Results versus promises

March 15, 2022

Highlights

  • We share the goal of making MIT even better for you. Where we diverge with the UE and MIT GSU is on the best process for achieving our shared goals.
  • The decision you face in April is whether to exchange a process that has led to many gains for MIT graduate students with a new approach, rooted in labor bargaining.
  • There are limits in applying a labor relations process, which would involve only 54 percent of MIT graduate students, to make gains for all 7,000 graduate students across 108 MIT graduate programs.
  • MIT would continue to rely on our existing collaborative processes and would not negotiate with the UE on graduate student housing, curricular changes, and other subjects that are unrelated to students’ employment at MIT and also impact students outside the proposed bargaining unit.
  • Recent contracts negotiated by unions at Harvard and Columbia delivered no significant advances on graduate student housing, and minimal changes on issues affecting international students.
  • Last week we wrote about recent gains from our current collaborative process, without a union; below we describe the limitations of a labor relations approach; next week we will lay out potential downsides of unionization for MIT graduate students.
     

To MIT graduate students:

Next month, many of you will face the following question in a confidential election run by the National Labor Relations Board: “Do you wish to be represented by the United Electrical, Radio & Machine Workers of America (UE) for the purposes of collective bargaining?”

This campaign has underscored for us the challenges that some students face along their paths to an MIT degree. But listening to you, and learning from you, has also brought into sharp focus just how much we agree on: We agree that there are areas where MIT can and must improve, and we share the goal of making MIT even better for you. What we disagree with the UE and MIT Graduate Student Union (MIT GSU) on is the best process for achieving our shared goals.

Last week we wrote to share an overview of the successes won for all MIT graduate students through our work together in recent years — gains in crucial areas including stipends and financial support, health and wellness, and progress toward our shared desire to support international students and build a more diverse, supportive, and inclusive community.

The decision you will face in three weeks is whether to exchange the process that led to these improvements for a new approach, rooted in labor bargaining. But there are limits in applying a labor relations process, involving only 54 percent of our graduate students, to make gains for all 7,000 graduate students across 108 MIT graduate programs.

With the UE representing just a portion of our graduate students — and because labor bargaining is primarily about the terms and conditions of employment — the Institute would not negotiate with the UE on graduate student housing, curricular changes, and other subjects that are unrelated to students’ employment at MIT and also impact students outside the proposed bargaining unit. The UE and MIT GSU have made many of these issues central to their campaign, with promises on everything from affordable housing to expanded CPT opportunities for international students. But these issues are outside the bounds of what MIT believes that it could best address — or would be legally required to address — through collective bargaining with the UE.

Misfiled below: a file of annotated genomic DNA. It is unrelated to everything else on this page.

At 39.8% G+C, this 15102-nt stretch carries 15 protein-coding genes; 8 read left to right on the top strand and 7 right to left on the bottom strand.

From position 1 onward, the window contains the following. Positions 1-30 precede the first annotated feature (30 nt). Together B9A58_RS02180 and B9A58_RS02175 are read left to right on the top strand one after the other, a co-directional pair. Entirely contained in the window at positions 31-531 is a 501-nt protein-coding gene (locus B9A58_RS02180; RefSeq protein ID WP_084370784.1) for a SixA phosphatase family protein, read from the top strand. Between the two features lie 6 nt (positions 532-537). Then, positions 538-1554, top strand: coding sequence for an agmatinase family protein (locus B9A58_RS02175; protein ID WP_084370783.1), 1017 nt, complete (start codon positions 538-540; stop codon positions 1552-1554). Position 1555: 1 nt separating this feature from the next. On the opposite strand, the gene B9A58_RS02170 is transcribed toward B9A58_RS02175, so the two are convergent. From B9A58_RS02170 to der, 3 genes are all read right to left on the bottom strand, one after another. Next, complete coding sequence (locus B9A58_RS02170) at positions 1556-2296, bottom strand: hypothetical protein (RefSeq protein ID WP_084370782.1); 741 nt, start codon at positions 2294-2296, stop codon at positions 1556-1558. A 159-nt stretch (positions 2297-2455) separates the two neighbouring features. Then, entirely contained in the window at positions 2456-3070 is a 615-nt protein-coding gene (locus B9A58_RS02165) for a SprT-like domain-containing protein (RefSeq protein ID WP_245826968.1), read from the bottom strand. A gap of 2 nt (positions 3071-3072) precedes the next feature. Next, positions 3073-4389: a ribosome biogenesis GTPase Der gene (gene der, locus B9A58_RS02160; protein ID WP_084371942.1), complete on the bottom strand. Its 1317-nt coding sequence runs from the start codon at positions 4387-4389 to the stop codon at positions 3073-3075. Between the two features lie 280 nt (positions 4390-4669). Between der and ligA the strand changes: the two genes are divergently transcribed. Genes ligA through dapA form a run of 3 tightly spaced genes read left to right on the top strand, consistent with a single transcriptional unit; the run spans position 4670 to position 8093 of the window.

Consider, too, what unions have achieved — and failed to achieve — at two peer institutions with graduate student unions: Harvard University and Columbia University. Graduate students at both universities ratified new union contracts in the past four months.

In both cases, unions made promises or demands on issues pertaining to graduate student housing and support for international students. But at both Harvard and Columbia, they made no significant gains on either issue.

We know that these topics are important to many of you. They are important to us too. That’s why we have existing pathways to advance them through the Graduate Housing Working Group and our Task Force 2021 plans for graduate student professional development enhancements. Both efforts have benefited from the substantive input of graduate students.

Make no mistake: We respect your right to decide whether unionization and affiliation with the UE is right for you. Take the time to learn about the issues at stake so that you are prepared to cast an informed vote on April 4 or 5. Critically assess our position — including our responses to recent claims made by union supporters — as well as those of the MIT graduate students who are opposed to the UE, and the members of the MIT Graduate Student Union, who are working with the UE. And compare the promises that are being made by the UE and MIT GSU with the actual results achieved at peer institutions with graduate student unions.

Every eligible student must make it a priority to vote on April 4 or 5. This election’s outcome will be determined by a simple majority of those who vote, but will be binding on all students in the proposed bargaining unit — including those who don’t vote, or who don’t want a union.

Sincerely,

Melissa Nobles
Chancellor

Ian A. Waitz
Vice Chancellor for Undergraduate and Graduate Education